He had friends in Bloomington-Normal and he had what he describes as God's call to plant a church here. He left Methodist ministry and lived off faith, his savings and some speaking fees for a few months in 2006 while he informally studied 40 local churches and the demographics of Bloomington-Normal.

His investigation brought him to a lunch with Pryor, Heartland's senior pastor. As Ferrill described it, it was one of those goose-bumped, can't-be-a-coincidence moments.

"I said, 'I feel God calling me and some of my closest friends to start a church on the southwest side.' He said, 'That's our vision too.'"

It wasn't Heartland's own vision, per se. The church had wanted to help plant a church there - one that quickly would become its own entity. That's where Lifepointe heads in its first year. Two other seeker-conscious churches, Eastview and Vale Community Church, have lent people, prayer and some material aid.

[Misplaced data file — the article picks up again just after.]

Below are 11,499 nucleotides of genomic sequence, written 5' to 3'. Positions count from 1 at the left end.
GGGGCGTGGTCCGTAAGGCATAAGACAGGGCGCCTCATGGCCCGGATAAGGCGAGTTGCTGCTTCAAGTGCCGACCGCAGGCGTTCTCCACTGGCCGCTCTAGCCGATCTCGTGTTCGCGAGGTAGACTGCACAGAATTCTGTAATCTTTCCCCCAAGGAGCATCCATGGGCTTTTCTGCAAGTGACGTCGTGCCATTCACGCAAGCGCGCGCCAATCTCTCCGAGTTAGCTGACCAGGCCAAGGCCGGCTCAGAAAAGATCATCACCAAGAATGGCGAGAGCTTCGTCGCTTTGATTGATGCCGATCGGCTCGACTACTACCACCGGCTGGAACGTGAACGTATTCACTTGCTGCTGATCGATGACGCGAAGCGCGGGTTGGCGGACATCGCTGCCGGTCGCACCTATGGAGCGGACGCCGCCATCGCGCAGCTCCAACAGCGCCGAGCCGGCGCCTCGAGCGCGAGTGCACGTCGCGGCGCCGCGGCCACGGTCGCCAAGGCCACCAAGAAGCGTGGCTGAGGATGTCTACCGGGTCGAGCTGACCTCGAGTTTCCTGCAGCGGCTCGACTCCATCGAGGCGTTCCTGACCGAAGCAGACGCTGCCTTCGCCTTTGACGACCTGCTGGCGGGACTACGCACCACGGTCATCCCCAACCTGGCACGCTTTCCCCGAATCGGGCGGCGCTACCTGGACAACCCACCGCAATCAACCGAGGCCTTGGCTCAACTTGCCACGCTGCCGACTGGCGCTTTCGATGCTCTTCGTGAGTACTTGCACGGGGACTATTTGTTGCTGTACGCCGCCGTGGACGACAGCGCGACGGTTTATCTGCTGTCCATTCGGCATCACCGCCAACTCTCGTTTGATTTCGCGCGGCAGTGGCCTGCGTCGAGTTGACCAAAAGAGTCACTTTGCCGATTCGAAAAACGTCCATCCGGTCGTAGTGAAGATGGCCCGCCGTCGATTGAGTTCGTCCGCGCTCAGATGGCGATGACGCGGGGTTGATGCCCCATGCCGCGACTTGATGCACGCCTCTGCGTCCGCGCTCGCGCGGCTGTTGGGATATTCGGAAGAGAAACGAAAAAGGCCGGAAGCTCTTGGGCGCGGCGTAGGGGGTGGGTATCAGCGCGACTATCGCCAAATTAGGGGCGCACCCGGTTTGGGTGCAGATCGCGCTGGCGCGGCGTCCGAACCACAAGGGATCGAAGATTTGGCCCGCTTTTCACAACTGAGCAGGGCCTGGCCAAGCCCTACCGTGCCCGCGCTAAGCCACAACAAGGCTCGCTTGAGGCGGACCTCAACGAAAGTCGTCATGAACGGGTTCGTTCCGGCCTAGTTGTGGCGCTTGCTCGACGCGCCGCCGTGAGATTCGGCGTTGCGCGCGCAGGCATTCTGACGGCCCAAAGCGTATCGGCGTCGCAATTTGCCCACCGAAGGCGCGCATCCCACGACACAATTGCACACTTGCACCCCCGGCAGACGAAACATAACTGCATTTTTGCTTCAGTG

Now, Lifepointe looks to become more firmly grounded in people and mission. On one point there is no compromise: Ferrill feels it imperative to primarily target his own generation - that "no-named Generation X," as he calls it, in which eight in 10 adults don't attend church regularly.

Ferrill said those of his generation, while saying they believe in God, don't feel compelled to attend church, worship God or serve consistently. They think church is boring and irrelevant, he said, but he thinks they will come under the right circumstances.